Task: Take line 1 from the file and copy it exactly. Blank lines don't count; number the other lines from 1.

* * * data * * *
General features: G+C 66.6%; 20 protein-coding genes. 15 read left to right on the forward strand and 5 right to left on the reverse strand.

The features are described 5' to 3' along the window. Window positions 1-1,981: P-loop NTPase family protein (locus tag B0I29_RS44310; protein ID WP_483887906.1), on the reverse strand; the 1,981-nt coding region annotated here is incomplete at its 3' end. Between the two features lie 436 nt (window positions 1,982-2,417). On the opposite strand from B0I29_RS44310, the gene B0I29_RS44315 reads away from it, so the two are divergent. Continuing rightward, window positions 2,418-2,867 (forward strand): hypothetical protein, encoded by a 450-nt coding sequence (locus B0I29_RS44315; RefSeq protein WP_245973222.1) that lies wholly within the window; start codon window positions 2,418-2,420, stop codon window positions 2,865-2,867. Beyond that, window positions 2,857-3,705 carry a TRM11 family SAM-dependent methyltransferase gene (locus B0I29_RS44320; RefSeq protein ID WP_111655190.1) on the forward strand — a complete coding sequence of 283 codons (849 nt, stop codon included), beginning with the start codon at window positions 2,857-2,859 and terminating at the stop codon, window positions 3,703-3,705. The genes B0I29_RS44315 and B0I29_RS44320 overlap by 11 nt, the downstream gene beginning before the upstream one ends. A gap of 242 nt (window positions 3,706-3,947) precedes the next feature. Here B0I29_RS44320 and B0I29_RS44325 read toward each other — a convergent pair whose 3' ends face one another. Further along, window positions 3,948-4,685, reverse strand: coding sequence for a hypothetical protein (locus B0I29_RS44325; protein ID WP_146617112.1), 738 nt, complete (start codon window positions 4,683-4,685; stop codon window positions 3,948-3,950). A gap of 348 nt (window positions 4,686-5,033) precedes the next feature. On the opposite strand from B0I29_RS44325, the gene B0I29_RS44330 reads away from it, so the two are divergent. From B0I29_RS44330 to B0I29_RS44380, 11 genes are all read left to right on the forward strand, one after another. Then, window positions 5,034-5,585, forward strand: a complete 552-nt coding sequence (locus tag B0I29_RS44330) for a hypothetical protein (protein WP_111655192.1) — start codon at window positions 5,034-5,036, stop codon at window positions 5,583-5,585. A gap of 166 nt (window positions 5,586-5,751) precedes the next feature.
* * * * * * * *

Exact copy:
General features: G+C 66.6%; 20 protein-coding genes. 15 read left to right on the forward strand and 5 right to left on the reverse strand.